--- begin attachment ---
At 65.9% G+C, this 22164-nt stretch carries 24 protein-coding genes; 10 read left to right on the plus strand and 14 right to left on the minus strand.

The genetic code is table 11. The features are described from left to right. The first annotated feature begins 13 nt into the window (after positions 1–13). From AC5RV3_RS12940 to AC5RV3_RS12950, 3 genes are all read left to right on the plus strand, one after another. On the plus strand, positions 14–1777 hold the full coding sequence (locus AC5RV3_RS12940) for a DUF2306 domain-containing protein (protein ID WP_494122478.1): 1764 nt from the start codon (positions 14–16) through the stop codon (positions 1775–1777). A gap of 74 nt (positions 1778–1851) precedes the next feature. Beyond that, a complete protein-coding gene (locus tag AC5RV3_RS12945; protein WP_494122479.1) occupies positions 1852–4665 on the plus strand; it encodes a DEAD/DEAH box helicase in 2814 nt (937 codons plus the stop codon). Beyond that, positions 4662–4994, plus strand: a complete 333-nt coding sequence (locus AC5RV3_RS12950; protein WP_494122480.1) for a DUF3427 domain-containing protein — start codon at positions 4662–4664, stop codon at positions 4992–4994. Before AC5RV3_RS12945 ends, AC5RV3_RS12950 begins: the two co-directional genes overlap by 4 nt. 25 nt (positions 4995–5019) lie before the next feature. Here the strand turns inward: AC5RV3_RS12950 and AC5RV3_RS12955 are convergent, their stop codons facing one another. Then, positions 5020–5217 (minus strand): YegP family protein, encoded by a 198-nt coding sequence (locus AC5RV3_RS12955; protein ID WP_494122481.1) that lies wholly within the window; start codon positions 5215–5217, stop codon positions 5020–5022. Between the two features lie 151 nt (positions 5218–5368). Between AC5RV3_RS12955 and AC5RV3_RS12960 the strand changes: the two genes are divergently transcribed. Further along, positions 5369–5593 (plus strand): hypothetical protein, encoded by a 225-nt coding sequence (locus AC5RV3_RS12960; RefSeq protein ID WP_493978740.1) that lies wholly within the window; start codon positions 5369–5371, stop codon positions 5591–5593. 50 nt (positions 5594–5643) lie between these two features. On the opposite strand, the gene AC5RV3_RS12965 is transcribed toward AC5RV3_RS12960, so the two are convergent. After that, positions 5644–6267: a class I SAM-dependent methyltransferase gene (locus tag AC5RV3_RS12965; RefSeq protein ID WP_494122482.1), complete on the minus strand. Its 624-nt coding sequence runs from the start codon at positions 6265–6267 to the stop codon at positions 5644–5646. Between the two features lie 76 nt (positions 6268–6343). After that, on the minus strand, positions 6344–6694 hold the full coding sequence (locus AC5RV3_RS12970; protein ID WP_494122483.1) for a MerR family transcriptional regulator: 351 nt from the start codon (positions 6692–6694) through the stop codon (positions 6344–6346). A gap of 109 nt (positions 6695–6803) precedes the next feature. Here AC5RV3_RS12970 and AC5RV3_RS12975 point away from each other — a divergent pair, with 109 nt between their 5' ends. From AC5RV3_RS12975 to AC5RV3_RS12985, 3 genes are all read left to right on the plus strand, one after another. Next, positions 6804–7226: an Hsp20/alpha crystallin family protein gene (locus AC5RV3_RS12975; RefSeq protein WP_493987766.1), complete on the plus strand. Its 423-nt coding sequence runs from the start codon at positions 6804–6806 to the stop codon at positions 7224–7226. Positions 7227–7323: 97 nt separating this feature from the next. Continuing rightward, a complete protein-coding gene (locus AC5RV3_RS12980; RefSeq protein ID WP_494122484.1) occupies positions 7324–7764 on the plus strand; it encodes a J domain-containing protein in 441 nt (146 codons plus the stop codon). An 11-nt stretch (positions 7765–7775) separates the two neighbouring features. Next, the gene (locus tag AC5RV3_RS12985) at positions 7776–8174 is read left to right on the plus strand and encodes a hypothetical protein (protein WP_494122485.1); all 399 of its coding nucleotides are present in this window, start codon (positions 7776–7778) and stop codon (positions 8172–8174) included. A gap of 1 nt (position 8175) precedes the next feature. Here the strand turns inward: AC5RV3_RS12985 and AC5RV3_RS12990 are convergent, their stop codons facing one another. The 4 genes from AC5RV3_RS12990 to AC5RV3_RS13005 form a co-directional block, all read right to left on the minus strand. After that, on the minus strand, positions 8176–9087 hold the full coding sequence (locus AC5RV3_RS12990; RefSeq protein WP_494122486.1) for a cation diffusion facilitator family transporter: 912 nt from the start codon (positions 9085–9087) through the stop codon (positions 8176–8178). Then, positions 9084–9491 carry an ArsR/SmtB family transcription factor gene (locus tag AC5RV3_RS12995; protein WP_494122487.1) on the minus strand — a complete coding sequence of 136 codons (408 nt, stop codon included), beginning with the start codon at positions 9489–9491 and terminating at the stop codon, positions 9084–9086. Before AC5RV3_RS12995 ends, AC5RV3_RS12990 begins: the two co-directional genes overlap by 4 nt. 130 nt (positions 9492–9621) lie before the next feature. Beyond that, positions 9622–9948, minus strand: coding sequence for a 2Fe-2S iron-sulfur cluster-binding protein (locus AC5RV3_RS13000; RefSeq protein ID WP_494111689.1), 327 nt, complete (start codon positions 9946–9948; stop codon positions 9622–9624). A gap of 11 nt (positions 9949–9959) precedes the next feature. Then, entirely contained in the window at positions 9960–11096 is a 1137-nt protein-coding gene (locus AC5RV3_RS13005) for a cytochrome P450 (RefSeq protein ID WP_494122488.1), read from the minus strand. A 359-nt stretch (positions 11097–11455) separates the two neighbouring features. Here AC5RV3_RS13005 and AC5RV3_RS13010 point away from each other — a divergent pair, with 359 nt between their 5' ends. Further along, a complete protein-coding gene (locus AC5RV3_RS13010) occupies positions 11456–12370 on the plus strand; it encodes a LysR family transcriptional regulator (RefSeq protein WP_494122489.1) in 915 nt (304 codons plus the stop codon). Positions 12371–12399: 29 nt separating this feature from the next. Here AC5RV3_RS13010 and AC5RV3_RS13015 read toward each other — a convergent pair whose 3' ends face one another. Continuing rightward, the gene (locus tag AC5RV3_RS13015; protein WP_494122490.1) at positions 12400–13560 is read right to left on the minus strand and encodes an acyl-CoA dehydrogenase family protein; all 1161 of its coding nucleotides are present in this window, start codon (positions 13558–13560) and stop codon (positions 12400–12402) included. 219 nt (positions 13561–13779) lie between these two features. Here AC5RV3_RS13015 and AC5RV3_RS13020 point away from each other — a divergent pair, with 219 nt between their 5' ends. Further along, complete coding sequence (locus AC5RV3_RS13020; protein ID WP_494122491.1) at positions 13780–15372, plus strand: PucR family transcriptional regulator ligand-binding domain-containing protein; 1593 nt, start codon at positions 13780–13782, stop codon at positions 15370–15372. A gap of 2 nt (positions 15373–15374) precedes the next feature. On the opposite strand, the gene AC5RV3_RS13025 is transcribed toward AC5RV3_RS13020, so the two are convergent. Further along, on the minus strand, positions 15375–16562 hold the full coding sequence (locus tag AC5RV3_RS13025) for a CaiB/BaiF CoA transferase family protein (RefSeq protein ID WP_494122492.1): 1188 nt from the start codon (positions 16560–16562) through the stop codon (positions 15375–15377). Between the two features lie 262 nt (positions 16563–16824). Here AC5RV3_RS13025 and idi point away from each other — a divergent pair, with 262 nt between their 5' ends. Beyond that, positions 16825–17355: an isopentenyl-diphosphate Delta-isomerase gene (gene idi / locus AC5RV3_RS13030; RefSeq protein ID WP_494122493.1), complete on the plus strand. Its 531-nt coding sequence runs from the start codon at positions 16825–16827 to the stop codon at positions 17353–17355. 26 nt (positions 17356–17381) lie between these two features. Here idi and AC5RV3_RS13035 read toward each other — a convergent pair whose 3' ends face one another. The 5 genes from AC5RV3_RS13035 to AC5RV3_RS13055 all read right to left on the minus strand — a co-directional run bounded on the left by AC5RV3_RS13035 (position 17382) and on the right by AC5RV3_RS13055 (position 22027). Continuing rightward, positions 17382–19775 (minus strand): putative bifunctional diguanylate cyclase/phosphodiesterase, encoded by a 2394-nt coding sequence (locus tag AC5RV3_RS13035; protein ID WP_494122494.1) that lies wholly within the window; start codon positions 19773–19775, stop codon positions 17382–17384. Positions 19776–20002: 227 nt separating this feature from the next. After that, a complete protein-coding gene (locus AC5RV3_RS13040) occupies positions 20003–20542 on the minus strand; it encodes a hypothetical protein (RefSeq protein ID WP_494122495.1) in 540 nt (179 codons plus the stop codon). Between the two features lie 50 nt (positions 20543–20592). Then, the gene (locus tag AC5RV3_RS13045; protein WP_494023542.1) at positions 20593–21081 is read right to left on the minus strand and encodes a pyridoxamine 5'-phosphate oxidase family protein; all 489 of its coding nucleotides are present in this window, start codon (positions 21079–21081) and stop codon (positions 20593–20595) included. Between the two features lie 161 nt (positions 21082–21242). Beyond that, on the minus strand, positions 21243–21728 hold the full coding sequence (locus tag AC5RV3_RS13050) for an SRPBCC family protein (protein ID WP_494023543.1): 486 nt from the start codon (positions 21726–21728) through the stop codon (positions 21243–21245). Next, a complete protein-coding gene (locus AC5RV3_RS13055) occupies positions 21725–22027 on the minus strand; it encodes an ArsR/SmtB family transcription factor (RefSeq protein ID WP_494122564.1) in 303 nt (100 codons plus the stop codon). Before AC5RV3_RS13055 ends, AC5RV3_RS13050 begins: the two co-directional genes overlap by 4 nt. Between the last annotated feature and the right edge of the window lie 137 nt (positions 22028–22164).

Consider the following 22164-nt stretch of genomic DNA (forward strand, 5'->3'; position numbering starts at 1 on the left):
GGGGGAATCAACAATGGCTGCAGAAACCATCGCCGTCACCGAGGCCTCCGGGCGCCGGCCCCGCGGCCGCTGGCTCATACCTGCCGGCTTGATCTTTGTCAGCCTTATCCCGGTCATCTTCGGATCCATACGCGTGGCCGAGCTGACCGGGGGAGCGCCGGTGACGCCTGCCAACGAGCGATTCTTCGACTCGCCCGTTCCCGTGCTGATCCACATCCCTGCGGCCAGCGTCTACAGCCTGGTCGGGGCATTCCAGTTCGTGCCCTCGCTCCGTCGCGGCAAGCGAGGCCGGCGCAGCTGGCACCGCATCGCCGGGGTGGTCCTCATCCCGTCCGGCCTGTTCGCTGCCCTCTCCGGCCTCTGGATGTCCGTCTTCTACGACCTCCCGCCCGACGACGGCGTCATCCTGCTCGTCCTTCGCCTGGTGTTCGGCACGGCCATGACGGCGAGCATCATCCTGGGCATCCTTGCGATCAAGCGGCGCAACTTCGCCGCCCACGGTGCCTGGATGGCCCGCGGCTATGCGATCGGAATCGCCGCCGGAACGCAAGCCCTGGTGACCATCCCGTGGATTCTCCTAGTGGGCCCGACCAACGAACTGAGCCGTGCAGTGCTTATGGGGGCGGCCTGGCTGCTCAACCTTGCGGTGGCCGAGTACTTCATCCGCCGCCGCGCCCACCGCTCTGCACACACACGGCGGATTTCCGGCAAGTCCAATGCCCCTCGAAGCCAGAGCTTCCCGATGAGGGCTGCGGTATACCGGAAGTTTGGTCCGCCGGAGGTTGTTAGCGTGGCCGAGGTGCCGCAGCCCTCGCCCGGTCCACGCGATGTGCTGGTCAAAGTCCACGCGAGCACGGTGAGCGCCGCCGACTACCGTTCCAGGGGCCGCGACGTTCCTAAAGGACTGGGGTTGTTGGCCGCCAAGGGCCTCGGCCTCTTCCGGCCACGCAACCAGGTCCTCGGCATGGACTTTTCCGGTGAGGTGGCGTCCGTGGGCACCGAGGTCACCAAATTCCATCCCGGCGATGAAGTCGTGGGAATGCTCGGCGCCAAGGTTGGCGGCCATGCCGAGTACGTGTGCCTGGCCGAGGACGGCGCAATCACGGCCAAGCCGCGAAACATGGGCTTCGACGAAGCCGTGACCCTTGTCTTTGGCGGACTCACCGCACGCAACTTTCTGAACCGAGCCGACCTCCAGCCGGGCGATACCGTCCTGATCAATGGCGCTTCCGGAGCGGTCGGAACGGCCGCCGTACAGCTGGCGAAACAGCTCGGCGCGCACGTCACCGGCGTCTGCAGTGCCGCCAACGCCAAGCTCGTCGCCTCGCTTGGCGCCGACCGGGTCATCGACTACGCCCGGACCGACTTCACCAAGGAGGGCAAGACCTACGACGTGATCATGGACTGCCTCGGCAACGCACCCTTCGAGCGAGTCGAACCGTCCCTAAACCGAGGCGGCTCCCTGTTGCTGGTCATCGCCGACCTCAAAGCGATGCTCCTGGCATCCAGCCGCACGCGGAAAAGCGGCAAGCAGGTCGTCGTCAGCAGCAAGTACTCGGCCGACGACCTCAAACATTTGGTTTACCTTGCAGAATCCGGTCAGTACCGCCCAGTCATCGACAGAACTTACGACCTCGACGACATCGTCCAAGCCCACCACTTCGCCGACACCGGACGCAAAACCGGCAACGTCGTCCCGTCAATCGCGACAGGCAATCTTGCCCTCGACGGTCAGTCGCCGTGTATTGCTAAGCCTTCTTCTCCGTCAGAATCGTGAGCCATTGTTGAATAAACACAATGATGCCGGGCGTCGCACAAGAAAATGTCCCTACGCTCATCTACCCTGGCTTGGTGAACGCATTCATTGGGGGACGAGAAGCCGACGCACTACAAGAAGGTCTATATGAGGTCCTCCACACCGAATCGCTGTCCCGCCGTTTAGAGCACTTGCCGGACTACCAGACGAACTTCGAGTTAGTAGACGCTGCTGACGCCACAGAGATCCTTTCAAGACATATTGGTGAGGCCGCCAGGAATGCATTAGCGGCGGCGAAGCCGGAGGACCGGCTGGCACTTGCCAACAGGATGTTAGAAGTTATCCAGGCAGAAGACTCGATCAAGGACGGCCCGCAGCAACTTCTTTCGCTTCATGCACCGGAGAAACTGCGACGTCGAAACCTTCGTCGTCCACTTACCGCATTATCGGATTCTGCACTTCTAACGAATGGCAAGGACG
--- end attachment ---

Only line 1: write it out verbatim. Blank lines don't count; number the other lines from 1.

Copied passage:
At 65.9% G+C, this 22164-nt stretch carries 24 protein-coding genes; 10 read left to right on the plus strand and 14 right to left on the minus strand.